Care to provide a solid base for it?

    Can he not make his own DVD's still and sell them?

    What is wrong with a system that punishes those who choose to pilfer that which was not licensed to them?


    With those who pilfer that is nothing wrong in punishment, but trying to acuse people without enough proof to get money is extortion and should never be alowed or you like the idea of being acused of anything and being forced to pay up?

    No law is enforceable without both stick and carrot


    No law should be enforced at all if the harm is minimal or non-existent. Law is no substitute for dialogue and because it is imperfect it should not be used as a first instance but as a weapon of last resort.

     

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    Brian, Jan 3rd, 2011 @ 4:40am

    Evan Stone?

    Really? Evan Stone is the name of the lawyer. That is too funny.

     

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    Anonymous Coward, Jan 3rd, 2011 @ 5:47am

    it's rather amusing that such a lawsuit was filed over this movie, since it very clearly relies on fair use to defend using Batman. To then get upset about alleged infringement of your own work is somewhat ironic.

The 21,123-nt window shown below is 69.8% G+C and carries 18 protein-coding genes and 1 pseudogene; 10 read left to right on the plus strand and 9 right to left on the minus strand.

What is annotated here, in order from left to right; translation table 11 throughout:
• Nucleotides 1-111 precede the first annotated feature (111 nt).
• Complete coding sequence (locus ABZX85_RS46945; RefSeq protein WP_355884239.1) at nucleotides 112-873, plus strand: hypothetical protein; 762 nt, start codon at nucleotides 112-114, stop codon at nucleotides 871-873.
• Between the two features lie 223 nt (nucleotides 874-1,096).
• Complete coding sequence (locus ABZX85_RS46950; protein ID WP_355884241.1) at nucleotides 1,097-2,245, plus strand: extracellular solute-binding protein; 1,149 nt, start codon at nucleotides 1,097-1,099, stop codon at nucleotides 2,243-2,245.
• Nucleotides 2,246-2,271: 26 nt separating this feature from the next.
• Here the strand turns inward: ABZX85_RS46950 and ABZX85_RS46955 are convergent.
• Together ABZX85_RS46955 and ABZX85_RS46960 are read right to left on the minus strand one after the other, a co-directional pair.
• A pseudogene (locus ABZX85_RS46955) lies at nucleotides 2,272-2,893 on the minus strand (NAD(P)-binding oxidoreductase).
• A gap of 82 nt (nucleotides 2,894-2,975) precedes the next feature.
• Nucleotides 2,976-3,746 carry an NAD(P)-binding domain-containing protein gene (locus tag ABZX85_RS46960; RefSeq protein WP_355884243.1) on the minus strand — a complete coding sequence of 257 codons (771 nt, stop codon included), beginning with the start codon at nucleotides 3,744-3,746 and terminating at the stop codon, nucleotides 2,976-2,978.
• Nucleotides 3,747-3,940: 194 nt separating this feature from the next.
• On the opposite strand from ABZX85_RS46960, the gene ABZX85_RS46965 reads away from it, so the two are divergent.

So what you are saying is that parody deserves less protection than other works?

     

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    abc gum, Jan 3rd, 2011 @ 5:49am

    Re:

    None of your sorry arguments justify the false accusations which have and will continue to happen as long asd this sort of extortion is allowed.

     

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  9.  
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    Anonymous Coward, Jan 3rd, 2011 @ 6:09am

    "Thus, if you have 7,000 defendants accused of sharing a single file in a single lawsuit, it likely would mean a single statutory damages award, split between them all."

    Given a statement given by Stone in another article about how he can prove they are all sharing the same file from the .torrent file one wonders how he plans to prove it. Of course the simplest way to prove this is to create the .torrent yourself and seed it. Which would explain how Stone's amazing system of having a guy making screen-shots and writing down IP address on a spreadsheet is irrefutable proof, if he was the initial seeder he could capture all of this data. But trying to overcome the idea of using an regular client that was contributing to the very same copyright infringement seems to be a questionable tactic. Unless his copy was authorized, then one needs to wonder if they are all identical copies are they all authorized?

    "“This swarm is the group of users that are connected to each other to obtain the data referenced in the .torrent reference file… such as a reference file for a motion picture. For this process to work, each user must have the same .torrent file. It is not enough for a user’s .torrent file to merely reference a copy of the same motion picture. It must reference the same specific copy of the motion picture as everyone else in the swarm for that user to participate in the swarm,” he added."
    http://www.zeropaid.com/news/91741/time-warner-fights-mass-porn-bittorrent-lawsuits/